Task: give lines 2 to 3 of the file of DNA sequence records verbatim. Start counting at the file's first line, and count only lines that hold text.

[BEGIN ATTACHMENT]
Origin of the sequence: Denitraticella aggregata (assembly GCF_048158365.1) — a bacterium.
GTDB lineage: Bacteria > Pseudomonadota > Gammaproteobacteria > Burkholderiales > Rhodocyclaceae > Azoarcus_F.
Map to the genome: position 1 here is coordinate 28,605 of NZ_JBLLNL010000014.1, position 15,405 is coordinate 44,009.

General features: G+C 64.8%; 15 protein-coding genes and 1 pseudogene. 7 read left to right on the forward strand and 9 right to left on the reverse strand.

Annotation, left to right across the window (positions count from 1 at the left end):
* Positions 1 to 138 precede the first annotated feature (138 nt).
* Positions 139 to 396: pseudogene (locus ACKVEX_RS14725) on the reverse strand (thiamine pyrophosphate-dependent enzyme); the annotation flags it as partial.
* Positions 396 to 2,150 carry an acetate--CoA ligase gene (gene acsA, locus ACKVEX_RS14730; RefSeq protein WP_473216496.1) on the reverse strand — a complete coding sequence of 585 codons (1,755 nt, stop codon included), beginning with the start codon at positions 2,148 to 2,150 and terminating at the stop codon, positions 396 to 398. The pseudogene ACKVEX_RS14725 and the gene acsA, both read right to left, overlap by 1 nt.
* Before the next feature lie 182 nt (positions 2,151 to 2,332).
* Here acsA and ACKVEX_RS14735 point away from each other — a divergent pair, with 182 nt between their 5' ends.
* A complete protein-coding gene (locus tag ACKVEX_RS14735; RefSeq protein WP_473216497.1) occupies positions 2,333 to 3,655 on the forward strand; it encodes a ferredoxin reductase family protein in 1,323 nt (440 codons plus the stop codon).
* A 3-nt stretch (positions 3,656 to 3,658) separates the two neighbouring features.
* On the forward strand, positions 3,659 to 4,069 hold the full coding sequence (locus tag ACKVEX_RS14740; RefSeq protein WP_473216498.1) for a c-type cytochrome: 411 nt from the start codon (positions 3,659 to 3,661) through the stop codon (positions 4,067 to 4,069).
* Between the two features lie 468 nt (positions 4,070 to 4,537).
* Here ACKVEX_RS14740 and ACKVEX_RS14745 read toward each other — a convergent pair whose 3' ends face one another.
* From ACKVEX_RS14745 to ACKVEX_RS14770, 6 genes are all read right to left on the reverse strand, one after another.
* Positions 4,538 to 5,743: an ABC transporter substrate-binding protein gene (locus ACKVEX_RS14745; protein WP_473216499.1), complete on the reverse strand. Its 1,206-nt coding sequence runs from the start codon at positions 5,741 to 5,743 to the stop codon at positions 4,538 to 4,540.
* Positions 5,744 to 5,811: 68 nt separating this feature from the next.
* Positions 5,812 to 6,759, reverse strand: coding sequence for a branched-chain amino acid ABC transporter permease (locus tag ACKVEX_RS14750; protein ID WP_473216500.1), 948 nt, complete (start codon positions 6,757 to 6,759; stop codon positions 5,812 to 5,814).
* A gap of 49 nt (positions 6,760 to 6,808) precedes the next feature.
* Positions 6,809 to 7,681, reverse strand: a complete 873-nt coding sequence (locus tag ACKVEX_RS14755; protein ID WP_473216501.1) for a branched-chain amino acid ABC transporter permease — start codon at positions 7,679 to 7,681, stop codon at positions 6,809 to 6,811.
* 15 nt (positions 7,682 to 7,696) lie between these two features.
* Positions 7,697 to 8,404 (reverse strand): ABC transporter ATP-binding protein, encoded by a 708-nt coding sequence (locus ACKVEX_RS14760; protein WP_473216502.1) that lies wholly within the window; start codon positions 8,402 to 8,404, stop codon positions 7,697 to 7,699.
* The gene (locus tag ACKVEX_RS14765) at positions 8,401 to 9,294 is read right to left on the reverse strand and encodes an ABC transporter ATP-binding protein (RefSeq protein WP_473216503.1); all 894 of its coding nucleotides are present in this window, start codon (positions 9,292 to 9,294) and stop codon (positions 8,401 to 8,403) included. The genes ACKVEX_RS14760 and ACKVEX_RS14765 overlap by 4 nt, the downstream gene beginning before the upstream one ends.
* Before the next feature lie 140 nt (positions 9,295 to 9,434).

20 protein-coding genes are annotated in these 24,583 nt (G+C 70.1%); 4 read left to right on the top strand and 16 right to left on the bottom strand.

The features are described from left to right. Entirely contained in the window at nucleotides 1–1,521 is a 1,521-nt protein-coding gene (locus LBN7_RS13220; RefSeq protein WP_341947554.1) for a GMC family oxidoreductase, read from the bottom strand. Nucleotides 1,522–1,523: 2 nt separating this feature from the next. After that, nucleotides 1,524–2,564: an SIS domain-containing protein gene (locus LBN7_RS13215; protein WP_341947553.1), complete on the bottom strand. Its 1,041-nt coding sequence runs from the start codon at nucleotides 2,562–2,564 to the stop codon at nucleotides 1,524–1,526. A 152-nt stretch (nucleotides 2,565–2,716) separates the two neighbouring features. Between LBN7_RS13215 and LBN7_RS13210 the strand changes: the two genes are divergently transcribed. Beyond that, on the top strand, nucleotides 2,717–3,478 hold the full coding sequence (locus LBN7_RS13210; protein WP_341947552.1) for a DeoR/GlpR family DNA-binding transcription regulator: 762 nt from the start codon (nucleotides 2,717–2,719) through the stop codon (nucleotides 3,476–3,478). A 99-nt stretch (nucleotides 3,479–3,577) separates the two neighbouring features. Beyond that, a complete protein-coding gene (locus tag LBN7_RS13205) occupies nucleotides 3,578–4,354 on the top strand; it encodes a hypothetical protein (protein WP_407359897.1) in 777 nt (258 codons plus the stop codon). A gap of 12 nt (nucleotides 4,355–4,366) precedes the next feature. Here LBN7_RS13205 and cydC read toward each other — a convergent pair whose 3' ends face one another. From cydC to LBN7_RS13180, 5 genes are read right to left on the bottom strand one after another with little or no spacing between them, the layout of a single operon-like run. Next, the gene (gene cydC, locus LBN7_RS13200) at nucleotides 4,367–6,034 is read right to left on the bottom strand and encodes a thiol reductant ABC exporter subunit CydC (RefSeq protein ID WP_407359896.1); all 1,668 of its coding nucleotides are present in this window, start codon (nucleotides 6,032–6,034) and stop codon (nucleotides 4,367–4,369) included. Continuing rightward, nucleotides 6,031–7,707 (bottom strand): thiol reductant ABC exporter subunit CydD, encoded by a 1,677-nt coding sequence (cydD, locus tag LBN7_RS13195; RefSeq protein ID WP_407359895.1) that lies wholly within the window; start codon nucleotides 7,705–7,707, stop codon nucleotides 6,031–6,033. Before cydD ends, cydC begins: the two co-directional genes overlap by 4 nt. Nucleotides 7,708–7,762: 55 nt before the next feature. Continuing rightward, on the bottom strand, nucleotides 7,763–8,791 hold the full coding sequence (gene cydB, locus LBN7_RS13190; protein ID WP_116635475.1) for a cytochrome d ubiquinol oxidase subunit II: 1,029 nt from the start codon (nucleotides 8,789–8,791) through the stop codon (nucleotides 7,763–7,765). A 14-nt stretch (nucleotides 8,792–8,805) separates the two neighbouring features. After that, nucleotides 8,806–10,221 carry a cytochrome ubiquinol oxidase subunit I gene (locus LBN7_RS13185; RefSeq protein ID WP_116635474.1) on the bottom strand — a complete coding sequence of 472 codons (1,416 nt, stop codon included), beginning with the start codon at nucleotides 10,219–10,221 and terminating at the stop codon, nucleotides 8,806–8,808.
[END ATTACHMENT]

GTDB lineage: Bacteria > Pseudomonadota > Gammaproteobacteria > Burkholderiales > Rhodocyclaceae > Azoarcus_F.
Map to the genome: position 1 here is coordinate 28,605 of NZ_JBLLNL010000014.1, position 15,405 is coordinate 44,009.